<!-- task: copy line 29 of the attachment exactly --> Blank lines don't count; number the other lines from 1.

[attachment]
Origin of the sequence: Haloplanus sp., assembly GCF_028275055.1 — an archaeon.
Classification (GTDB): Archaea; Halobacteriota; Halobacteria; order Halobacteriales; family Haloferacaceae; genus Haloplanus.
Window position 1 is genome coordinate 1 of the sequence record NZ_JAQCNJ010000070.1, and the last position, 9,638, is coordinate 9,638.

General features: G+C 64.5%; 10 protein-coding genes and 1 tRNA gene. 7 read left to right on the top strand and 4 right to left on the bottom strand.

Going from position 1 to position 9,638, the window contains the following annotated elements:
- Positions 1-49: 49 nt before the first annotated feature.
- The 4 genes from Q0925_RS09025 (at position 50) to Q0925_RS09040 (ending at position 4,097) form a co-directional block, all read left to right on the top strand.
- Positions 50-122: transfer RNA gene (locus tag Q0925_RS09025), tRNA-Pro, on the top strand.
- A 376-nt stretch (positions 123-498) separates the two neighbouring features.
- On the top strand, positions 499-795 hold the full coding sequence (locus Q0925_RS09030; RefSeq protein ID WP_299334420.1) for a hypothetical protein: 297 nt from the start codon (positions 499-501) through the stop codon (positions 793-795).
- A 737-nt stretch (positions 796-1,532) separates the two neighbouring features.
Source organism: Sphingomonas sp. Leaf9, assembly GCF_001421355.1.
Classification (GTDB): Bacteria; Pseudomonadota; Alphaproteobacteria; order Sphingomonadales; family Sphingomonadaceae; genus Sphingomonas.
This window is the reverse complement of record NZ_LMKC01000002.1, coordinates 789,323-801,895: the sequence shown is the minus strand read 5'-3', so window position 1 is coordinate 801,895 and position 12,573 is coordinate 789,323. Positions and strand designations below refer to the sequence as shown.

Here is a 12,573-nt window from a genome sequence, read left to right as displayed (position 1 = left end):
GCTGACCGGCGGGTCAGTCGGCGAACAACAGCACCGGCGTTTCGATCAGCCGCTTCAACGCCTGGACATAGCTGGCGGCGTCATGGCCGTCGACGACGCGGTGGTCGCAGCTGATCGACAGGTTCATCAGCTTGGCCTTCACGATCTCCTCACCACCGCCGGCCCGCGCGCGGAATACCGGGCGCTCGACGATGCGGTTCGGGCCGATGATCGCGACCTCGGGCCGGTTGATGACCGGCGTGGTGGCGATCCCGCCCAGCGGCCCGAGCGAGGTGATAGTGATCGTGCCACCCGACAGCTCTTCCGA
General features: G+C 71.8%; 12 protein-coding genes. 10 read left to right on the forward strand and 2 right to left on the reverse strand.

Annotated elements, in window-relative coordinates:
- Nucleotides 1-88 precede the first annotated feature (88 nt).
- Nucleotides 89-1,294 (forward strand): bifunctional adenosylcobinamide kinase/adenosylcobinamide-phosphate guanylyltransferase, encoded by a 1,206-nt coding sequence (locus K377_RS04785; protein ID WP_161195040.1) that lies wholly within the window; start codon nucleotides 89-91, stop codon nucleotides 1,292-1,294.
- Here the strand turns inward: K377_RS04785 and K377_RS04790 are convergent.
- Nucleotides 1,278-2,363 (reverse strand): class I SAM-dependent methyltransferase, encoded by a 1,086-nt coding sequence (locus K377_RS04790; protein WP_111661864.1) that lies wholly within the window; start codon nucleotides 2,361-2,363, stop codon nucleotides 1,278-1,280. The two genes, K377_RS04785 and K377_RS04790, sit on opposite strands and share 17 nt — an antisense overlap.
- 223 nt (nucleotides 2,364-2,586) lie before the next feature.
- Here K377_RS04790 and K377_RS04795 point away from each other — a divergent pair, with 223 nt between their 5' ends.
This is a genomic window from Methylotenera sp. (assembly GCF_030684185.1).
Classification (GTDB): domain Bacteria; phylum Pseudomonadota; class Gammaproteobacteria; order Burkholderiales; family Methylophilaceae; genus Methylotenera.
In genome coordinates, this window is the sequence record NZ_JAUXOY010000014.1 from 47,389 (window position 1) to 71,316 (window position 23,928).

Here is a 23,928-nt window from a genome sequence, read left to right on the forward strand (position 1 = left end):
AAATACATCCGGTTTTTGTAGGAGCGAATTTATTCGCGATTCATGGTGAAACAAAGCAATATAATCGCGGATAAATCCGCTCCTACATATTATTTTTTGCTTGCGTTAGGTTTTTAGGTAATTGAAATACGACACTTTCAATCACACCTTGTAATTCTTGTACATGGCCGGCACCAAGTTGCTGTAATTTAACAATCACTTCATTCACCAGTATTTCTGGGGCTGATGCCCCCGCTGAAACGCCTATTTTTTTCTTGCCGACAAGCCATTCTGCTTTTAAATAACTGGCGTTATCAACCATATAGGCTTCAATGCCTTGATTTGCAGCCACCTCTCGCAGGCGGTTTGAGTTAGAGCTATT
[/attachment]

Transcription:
AAATACATCCGGTTTTTGTAGGAGCGAATTTATTCGCGATTCATGGTGAAACAAAGCAATATAATCGCGGATAAATCCGCTCCTACATATTATTTTTTGCTTGCGTTAGGTTTTTAGGTAATTGAAATACGACACTTTCAATCACACCTTGTAATTCTTGTACATGGCCGGCACCAAGTTGCTGTAATTTAACAATCACTTCATTCACCAGTATTTCTGGGGCTGATGCCCCCGCTGAAACGCCTATTTTTTTCTTGCCGACAAGCCATTCTGCTTTTAAATAACTGGCGTTATCAACCATATAGGCTTCAATGCCTTGATTTGCAGCCACCTCTCGCAGGCGGTTTGAGTTAGAGCTATT